Self-care and ahimsa: facing your habits

“First and foremost, we have to learn to be non-violent towards ourselves. If we were to play back the often unkind, unhelpful and destructive comments and judgements silently made toward ourselves in any given day, it would give us some idea of the enormity of the challenge of self-acceptance.” – Donna Farhi, Yoga Mind, Body & Spirit

We often hear the word ahimsa (non-harming) used in yoga, as a desirable way to treat ourselves and others in life, but think for a moment about ahimsa in relation to your foods and daily habits. What thoughts and what actions are you harming yourself with? It could be criticism of a part of your body, your weight, your skin, your face. It could be eating a food that your innate intelligence knows is not nutritious for your body but that your conditioned mind tells you is a ‘treat’. Overeating when you are overweight, or undereating because your conditioned mind thinks your body should look like an idealised media image rather than what is healthy for your individual height, frame and constitution. Drinking alcohol to deal with stress, or avoid facing emotions, or as a social crutch. Coffee for fatigue rather than going to bed earlier. Lack of physical activity and exercise. Over exercising.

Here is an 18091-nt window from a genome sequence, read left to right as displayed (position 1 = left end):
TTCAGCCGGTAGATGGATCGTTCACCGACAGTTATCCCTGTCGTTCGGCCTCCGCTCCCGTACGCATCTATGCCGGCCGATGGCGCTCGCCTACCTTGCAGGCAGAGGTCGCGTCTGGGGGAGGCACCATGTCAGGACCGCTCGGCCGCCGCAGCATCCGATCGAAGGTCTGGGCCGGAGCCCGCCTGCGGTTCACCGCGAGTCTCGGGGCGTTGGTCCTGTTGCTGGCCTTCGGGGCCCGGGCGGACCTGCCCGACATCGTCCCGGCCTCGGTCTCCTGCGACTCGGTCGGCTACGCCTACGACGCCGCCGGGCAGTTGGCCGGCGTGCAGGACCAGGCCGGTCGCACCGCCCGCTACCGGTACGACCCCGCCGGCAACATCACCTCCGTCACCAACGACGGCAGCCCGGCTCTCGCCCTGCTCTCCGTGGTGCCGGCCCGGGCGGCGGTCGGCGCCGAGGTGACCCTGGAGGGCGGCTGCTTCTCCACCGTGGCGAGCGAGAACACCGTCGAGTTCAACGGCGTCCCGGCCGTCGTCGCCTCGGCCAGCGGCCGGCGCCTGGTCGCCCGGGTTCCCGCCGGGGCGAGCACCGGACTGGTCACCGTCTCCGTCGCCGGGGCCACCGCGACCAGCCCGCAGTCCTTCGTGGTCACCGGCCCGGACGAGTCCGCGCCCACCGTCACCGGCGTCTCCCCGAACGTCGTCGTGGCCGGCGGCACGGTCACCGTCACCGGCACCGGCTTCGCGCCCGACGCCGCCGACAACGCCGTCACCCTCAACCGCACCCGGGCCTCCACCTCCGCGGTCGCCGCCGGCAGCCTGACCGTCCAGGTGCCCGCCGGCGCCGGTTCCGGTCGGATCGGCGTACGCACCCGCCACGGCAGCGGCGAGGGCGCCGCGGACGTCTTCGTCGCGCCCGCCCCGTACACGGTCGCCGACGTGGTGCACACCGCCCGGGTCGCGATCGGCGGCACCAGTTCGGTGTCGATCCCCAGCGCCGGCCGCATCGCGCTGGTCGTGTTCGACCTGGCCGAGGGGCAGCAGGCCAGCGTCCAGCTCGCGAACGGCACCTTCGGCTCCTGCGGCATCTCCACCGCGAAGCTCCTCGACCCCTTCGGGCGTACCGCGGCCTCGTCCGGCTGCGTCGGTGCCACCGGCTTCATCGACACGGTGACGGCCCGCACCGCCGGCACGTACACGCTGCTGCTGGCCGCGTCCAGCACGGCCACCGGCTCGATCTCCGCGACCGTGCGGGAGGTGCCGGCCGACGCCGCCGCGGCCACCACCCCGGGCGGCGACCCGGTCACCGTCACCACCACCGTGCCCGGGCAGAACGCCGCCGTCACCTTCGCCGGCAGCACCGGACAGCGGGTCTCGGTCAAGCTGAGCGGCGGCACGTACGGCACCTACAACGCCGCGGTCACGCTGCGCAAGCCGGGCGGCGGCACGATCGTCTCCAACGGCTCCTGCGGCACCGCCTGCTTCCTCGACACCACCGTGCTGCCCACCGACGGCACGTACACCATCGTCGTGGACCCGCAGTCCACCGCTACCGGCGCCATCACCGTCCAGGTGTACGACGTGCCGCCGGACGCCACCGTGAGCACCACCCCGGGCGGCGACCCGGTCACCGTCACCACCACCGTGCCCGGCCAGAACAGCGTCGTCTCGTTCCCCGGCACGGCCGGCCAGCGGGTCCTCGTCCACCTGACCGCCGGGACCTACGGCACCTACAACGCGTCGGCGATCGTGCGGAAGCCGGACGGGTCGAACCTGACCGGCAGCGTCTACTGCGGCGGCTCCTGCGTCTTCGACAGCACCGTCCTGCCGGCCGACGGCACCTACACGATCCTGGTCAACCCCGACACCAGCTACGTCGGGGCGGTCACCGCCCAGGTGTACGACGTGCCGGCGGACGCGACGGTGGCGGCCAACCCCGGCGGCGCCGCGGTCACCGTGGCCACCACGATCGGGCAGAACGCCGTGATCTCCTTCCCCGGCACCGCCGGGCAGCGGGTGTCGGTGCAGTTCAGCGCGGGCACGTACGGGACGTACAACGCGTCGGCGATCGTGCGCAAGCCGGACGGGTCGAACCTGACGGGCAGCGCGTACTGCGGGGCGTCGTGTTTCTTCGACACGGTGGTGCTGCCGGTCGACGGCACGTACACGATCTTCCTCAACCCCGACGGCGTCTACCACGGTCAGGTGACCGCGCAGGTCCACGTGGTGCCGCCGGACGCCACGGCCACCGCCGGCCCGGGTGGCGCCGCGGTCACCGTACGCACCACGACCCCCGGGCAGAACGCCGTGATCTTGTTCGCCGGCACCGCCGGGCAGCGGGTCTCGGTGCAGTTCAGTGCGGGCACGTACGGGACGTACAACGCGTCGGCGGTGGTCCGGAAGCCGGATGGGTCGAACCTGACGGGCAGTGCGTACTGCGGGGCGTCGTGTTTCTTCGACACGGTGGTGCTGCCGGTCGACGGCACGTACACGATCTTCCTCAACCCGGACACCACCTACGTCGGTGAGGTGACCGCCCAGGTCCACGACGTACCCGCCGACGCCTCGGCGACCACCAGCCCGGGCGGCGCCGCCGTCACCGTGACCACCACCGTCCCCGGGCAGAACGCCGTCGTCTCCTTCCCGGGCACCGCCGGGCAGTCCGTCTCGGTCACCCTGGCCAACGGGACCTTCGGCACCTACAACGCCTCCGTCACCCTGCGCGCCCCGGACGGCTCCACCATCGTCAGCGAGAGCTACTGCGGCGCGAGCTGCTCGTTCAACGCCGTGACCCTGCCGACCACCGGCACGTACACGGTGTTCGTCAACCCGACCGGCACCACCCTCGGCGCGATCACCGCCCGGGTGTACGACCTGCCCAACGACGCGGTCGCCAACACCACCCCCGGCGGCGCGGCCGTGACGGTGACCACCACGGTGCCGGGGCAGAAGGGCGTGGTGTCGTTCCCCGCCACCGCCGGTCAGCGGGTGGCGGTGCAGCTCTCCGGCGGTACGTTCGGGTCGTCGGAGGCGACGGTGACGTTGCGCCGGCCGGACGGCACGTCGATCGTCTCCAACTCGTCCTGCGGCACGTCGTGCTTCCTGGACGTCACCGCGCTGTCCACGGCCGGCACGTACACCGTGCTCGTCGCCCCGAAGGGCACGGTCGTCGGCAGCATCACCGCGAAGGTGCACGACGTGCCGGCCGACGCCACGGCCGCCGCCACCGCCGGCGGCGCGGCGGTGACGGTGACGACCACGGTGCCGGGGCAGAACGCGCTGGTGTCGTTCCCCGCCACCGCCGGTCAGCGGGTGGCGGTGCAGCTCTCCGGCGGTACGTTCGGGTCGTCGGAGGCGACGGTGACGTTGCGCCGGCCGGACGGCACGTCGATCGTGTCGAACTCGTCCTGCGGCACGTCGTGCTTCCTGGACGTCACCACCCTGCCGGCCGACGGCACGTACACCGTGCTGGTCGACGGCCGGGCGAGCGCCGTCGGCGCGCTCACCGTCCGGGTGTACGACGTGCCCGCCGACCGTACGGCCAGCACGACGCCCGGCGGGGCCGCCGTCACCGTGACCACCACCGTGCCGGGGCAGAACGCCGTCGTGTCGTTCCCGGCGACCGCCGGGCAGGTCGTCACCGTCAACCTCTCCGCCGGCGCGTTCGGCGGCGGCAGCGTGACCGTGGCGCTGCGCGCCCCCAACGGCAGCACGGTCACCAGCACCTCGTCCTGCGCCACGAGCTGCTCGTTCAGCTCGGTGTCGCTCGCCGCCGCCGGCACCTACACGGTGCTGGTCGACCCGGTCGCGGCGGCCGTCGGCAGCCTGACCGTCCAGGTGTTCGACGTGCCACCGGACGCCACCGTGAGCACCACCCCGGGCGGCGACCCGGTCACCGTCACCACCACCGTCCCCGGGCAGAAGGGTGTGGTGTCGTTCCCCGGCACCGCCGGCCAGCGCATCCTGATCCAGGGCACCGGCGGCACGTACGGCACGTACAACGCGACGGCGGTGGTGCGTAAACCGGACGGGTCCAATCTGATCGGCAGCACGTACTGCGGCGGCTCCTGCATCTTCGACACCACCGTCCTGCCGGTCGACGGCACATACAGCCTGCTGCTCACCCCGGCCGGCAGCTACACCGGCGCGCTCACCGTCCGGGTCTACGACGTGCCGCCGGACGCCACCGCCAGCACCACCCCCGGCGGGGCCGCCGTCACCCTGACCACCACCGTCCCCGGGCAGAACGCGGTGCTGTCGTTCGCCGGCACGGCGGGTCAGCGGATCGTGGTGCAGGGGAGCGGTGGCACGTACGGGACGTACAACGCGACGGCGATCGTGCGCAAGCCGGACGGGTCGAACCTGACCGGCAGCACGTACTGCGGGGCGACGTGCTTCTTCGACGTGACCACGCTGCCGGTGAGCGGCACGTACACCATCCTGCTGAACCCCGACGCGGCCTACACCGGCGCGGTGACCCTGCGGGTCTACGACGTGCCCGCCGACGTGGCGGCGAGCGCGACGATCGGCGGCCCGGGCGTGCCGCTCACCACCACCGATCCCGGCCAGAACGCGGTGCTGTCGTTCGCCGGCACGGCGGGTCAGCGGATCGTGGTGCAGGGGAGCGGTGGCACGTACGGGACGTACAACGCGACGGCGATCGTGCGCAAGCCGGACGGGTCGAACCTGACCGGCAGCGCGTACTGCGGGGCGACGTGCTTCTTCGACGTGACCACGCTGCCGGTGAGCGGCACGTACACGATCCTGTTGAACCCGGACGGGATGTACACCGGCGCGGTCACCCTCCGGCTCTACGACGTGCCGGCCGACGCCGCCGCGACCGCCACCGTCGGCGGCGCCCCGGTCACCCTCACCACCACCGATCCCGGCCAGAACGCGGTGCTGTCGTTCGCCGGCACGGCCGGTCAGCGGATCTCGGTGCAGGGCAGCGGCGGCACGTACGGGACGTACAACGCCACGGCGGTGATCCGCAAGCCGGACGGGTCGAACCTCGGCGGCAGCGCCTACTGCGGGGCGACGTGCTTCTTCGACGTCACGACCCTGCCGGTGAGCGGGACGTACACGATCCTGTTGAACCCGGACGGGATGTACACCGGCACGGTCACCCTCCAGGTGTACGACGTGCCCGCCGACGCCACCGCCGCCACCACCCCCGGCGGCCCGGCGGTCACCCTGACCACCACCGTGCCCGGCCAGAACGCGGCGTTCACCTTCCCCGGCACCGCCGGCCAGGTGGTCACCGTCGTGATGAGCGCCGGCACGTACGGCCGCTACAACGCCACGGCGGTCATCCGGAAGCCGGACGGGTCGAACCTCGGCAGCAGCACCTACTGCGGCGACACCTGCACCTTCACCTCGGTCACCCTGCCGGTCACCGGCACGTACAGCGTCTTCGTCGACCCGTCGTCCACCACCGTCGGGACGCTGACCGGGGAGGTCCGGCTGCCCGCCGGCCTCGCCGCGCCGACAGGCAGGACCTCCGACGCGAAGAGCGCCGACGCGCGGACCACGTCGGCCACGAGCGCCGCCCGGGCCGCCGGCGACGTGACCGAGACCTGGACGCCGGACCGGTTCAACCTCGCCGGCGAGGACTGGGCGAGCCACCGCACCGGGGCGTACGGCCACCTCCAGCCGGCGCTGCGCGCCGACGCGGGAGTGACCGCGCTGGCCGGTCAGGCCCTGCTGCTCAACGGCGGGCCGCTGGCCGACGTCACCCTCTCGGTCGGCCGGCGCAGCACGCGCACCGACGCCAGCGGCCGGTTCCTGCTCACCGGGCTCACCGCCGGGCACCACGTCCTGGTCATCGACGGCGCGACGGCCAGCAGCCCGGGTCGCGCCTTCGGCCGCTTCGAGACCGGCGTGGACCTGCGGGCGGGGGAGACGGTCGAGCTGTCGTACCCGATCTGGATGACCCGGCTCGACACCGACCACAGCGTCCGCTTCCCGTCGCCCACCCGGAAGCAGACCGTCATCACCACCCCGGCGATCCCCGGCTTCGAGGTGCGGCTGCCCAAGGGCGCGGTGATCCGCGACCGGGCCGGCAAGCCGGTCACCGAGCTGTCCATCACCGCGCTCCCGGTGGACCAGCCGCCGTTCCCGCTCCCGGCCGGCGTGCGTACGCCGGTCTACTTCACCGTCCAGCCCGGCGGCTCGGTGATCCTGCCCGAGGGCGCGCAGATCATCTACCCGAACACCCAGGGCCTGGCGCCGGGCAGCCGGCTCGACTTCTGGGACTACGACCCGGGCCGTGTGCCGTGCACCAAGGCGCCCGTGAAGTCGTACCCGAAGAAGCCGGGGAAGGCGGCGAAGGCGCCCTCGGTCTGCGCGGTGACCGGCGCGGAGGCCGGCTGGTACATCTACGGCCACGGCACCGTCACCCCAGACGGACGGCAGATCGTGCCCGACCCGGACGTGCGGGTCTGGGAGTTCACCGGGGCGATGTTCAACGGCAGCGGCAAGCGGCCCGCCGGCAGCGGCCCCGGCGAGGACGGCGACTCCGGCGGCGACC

What’s your harmful habit? Seeing it as a form of violence towards yourself can be the wake-up call that can help you change it. After all, most of us don’t actively want to be violent towards ourselves. Likewise your silent criticism of yourself and your behaviour. Would you say the things you say to yourself to anyone else? Speak to yourself with compassion instead, the way you would to a good friend. Being encouraging but without force, being realistic but with support, being truthful but with kindness and love.

May all beings be healthy and happy.